By Alex Styles, Dental Nurse.
One day last year, I noticed that an emergency appointment had been booked into the dentist’s diary just before lunch. Although I love my job, sometimes things can get very hectic and pressured, and that particular day had been a busy one! If I‘m honest I was also hungry and looking forward to my lunch so I secretly hoped would be something simple so as not to run into my well-deserved lunchbreak!
I went to fetch the patient from the waiting room and discovered an incredibly tearful and apprehensive 7 year old boy waiting with his mum.
His mother explained that it was a battle getting him to see a dentist in the first place, as he had a fear of dentists (he had had a bad experience with a different dentist the previous year). After sitting with him for 5 minutes or so and talking to him calmly, I had reassured him that nothing bad would happen and that we were only going to have a look and count his teeth.
Once I had managed to eventually cajole him into the dentist’s room I gently helped him on to the chair so the dentist could assess the damage. It turned out he had fallen over in the playground and had chipped his front teeth rather badly (including a very red nose and chin). This was made worse by the fact that they were newly erupted adult teeth.
The dentist and I explained to him that we could either fix his teeth and make them nice again, or leave them as they were. We did let him know that because these were his “big boy teeth”, these ones would stay in for good now! We told him that we wanted to make them look as nice as possible for when the rest of his other teeth come through.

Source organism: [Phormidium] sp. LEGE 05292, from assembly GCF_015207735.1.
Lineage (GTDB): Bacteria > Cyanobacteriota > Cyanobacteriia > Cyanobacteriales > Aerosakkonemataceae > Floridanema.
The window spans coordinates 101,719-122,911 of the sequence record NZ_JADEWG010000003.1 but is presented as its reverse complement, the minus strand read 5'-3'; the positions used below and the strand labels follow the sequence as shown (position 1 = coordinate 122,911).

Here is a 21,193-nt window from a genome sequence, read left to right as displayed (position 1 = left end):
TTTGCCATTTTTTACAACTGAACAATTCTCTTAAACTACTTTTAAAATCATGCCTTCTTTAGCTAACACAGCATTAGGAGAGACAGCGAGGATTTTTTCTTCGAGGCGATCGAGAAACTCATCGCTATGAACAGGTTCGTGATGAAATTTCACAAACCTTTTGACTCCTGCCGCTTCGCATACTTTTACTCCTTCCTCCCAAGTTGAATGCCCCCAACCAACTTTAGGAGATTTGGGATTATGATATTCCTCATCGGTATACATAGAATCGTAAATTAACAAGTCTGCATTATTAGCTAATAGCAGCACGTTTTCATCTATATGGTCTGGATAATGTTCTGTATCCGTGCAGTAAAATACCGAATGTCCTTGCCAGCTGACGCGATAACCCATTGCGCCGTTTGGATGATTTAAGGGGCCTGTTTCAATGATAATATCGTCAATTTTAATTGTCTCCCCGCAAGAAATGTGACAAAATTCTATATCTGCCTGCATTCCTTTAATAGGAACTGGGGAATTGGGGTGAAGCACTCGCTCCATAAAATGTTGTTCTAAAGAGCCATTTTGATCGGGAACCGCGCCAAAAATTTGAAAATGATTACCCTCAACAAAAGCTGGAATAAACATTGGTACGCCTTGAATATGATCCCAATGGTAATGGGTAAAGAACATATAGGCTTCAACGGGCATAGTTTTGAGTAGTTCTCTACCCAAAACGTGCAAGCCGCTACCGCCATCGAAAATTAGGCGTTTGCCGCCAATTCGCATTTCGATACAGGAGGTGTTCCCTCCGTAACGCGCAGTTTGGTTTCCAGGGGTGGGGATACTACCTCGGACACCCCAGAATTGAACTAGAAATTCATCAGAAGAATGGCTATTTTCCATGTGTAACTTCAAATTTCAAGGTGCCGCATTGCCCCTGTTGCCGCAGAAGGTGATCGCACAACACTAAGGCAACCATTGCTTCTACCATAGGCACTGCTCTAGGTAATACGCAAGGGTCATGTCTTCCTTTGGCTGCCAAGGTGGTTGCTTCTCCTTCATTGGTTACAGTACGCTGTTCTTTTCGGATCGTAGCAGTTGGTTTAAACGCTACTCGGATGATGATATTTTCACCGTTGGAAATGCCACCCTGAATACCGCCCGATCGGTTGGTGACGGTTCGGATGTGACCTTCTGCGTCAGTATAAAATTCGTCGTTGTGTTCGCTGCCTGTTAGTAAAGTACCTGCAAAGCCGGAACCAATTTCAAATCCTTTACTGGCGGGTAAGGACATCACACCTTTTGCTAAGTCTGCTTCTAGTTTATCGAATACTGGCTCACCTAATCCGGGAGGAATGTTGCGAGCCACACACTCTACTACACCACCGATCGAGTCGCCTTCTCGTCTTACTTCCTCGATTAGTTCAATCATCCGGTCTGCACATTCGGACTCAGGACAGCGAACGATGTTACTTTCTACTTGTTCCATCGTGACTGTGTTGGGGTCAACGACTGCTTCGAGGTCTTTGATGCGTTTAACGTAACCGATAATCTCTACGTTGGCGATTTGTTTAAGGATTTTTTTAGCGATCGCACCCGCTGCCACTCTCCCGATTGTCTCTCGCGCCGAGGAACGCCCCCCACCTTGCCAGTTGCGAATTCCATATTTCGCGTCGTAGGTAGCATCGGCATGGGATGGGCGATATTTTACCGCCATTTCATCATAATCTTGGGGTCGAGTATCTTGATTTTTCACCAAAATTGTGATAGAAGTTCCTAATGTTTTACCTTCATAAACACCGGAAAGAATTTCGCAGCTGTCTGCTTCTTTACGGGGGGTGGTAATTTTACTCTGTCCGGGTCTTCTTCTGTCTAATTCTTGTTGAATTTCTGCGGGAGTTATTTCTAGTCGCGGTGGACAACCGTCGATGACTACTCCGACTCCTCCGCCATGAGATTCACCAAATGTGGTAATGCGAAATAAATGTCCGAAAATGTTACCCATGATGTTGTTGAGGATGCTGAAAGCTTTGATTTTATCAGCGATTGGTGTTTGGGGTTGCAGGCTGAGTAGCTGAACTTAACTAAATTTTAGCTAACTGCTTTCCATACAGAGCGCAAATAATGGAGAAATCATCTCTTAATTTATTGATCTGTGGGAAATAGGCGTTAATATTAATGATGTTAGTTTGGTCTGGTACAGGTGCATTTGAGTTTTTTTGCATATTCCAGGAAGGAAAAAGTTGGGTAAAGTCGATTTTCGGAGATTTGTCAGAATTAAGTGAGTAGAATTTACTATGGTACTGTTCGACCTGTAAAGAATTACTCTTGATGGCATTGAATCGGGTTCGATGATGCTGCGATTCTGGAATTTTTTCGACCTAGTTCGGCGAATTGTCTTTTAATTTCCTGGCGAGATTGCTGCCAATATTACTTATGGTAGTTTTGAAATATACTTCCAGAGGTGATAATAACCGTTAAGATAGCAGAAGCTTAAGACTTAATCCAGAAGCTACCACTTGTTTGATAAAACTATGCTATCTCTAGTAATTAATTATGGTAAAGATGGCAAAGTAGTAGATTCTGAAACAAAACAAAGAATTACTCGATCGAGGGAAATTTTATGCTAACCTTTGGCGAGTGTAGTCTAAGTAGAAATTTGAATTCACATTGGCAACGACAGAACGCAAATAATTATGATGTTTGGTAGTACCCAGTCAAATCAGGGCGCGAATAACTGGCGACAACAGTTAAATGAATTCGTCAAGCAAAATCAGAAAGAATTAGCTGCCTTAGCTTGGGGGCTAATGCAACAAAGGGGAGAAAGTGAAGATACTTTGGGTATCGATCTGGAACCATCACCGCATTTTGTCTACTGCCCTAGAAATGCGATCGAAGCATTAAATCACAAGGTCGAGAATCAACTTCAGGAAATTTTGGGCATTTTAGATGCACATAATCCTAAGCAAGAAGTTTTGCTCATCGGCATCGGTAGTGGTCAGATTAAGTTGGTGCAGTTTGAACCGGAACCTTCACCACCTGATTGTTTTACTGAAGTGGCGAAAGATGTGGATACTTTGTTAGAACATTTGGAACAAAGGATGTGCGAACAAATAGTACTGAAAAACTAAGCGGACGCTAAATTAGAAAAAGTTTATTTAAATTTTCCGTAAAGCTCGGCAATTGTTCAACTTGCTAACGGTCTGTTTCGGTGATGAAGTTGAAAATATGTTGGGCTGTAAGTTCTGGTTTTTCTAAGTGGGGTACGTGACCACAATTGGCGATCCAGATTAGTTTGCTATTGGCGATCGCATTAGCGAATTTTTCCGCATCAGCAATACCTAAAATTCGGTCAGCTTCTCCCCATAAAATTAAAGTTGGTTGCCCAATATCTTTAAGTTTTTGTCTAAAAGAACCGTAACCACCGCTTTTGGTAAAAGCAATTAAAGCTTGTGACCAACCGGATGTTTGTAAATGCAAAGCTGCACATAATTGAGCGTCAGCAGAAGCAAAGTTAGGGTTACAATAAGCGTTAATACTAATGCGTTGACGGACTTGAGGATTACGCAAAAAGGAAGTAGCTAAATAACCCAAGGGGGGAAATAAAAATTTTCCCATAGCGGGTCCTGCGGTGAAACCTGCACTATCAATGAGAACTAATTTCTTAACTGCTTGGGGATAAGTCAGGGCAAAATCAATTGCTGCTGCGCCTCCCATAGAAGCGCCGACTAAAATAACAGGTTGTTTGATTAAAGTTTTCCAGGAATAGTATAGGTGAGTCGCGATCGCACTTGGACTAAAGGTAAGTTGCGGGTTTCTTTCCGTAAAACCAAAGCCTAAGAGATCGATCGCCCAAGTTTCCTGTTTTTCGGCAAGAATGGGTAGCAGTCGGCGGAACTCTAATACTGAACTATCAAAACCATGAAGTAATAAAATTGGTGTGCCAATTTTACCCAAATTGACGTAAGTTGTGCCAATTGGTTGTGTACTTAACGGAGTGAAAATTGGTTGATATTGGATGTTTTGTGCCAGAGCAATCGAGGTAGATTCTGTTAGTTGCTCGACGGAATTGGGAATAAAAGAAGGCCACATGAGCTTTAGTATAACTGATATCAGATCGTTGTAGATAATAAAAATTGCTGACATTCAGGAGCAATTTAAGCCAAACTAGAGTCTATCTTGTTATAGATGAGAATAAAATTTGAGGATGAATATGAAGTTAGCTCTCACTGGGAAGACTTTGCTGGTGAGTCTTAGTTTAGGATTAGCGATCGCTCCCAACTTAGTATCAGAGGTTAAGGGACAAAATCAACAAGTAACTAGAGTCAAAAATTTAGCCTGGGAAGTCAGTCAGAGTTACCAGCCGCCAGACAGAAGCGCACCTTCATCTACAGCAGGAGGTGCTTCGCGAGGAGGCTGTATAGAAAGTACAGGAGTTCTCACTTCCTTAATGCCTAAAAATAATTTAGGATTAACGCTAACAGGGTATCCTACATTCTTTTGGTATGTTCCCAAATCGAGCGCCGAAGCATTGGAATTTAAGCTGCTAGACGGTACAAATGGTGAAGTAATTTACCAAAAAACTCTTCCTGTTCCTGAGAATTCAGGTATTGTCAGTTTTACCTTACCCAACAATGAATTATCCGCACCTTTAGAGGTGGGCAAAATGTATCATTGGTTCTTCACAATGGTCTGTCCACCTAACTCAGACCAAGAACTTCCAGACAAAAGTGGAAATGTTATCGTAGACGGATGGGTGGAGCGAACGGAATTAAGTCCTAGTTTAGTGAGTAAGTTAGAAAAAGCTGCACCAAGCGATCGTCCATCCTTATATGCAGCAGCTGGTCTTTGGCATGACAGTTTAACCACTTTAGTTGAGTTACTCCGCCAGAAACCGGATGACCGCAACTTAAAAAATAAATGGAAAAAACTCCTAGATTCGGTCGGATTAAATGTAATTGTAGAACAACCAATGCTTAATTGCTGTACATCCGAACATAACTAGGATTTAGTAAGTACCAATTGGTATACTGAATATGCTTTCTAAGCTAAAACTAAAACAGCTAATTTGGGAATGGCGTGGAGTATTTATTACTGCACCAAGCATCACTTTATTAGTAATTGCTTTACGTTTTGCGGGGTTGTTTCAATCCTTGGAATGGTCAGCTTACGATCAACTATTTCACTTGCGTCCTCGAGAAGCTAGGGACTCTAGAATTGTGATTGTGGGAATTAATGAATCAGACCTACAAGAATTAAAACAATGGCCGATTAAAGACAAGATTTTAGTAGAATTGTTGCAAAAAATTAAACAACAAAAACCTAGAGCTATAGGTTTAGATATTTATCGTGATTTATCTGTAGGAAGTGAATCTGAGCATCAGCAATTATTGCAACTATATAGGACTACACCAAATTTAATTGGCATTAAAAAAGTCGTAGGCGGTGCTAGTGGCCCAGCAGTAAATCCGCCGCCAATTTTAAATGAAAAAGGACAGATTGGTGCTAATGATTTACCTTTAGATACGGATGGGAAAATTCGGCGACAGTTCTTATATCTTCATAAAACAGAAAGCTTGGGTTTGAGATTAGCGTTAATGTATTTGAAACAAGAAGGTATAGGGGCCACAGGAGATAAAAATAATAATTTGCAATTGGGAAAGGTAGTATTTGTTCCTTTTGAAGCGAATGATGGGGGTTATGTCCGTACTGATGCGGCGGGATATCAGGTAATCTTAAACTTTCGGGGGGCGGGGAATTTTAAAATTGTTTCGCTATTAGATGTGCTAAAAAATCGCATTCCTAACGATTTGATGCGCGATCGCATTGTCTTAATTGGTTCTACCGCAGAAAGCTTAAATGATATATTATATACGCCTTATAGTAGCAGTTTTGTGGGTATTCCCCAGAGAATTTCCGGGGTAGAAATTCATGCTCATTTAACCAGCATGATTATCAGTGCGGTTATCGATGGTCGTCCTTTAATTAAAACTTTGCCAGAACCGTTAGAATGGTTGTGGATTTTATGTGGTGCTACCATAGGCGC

He tentatively agreed, that yes, he wanted to keep his teeth looking nice.We got out all the materials for a composite filling and showed him how each bit works. A seven year old’s natural curiosity soon overtook his initial fears.We explained that “we use etch to wash the teeth, bond as the shampoo, composite as the conditioner and the light as the hairdryer!” Once he heard this it sounded like real fun. I placed a bib over him and gave him a pair of our “cool dude” sunglasses and then started to build his teeth back up. The whole time he was holding my hand so he could squeeze tightly if he wanted us to stop. He never squeezed once! After we had finished he couldn’t believe that it was actually over and didn’t hurt at all. His mother was astonished and incredibly grateful that he had sat still for us. We rewarded him with 2 stickers (one for each tooth!) and sent him off with smiles and waves.
The following week the boy and his mother came back in with a ‘Thank you’card. Inside was a hand drawn picture by the boy of him playing with a nice big smile on his face.
For further information or advice contact College Street Dental Centre in Petersfield, Hampshire on 01730 263180